porcupine_caribou_herdWe aim to bring together students, researchers and practitioners from different backgrounds and with relevant experience in dealing with human-environment issues to provide a unique opportunity for those involved in biodiversity research, policy design and management to explore the practical applications of the human dimension approach. The goal is to provide some practical knowledge and tools that could later be applied in various contexts. It is hoped that this open symposium will offer a forum that will encourage cooperation and learning among a cross-disciplinary group of participants and contribute to the debate on how to effectively involve people to address and appropriately overcome biodiversity loss. The keynote address by Dr. Alistair Bath (see below) will be followed by selected presentations. The day will end with an informal panel discussion and question period. The full program will be announced once finalized, so please check this website regularly.


Keynote address: Dr. Alistair Bath, Human Dimensions in Natural Resource Management Team Leader, Department of Geography, Memorial University, St. John’s, NL, Canada.web page

Involving People in Conservation: The Role of Human Dimensions Research and Applied Approaches

Human dimensions (HD) research is a broad field of exploring human-wildlife interactions by understanding attitudes, beliefs, values, behavioural intentions and behaviours. Such research can help managers understand public attitudes toward various species. In addition, HD can identify beliefs and explore specific weaknesses in knowledge that are most directly linked to attitudes thus leading to targeted messaging and more effective educational and communication campaigns. HD studies can focus on identifying types of conflict, the first step toward conflict resolution. Finally, HD researchers explore behavioural intention to support or oppose certain management actions, thus allowing managers to better understand the various interest group viewpoints and levels of support for proposed actions. Various examples from North America and Europe are used to illustrate this research aspect of HD. Research, however, only provides managers with insights on issues but doesn’t actively resolve challenges. Applied HD work addresses the issues and works toward solutions.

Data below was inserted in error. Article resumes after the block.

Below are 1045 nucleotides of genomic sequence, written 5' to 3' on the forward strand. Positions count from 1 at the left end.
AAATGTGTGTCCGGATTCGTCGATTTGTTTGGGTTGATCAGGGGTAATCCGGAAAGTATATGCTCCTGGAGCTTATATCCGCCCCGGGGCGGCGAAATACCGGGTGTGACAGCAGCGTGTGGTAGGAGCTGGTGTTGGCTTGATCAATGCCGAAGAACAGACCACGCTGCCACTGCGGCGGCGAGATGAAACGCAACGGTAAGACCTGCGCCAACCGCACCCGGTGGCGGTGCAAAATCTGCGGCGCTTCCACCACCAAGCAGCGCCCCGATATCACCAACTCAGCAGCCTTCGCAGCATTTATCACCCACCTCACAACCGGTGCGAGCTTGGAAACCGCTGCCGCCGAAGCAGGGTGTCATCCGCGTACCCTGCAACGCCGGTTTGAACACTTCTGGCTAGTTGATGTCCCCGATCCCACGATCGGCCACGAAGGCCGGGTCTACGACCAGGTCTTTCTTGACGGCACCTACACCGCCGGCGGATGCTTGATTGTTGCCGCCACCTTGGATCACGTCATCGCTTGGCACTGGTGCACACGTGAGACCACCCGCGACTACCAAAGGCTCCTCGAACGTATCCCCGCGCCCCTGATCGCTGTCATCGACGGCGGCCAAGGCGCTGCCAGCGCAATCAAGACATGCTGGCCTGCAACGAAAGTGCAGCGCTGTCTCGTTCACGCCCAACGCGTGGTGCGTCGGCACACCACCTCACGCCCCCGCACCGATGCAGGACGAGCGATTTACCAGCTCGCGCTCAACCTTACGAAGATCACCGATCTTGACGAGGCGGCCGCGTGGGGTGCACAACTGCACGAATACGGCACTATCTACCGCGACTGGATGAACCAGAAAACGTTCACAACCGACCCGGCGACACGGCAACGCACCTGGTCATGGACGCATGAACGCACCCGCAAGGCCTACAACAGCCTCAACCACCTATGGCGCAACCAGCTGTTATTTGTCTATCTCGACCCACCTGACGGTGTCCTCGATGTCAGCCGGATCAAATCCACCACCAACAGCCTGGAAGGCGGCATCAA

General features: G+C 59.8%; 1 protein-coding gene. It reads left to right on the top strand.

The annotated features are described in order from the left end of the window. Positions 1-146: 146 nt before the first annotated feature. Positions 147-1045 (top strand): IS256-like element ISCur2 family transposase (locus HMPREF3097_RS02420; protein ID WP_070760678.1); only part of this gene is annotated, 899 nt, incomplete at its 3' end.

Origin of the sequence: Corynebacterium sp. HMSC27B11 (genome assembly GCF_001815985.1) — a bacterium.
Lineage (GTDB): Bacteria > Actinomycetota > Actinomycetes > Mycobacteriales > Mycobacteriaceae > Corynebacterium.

Picture2While there is unanimous agreement that to achieve successful conservation, key interest groups or “stakeholders”, as they are often labelled, need to be engaged in a meaningful way, there are few examples where governments are truly willing to take the time to effectively engage groups, gain trust and build management plans through true consensus processes. Too often, public consultation is merely a one shot meeting with concerned citizens to discuss a draft species management plan that has already been unilaterally created by the wildlife agency. Thus it should not be a continuous surprise when such plans are not successfully implemented and conservation challenges such as poaching of animals occurs. Building a management plan from nothing (i.e., no draft plan), gaining a common vision, agreeing on principles, biological data, threats and hunting quotas requires a process. This applied human dimension facilitated workshop approach (AHDFWA) is that process and it has been implemented successfully to achieve 100% consensus on a wolf management plan in Croatia, a brown bear and wolf management plan in Bulgaria and currently being employed in Slovakia as various groups work toward a brown bear management plan and in Canada’s north as First Nations and various governments strive to understand and address the key issues facing the Bathurst caribou herd. The stages of this engagement tool from pre-workshop 1 to full consensus by workshop 9 is illustrated using these European examples. Participants should at the end understand the nature of HD from an applied and research perspective and understand conservation is only achieved through working with people.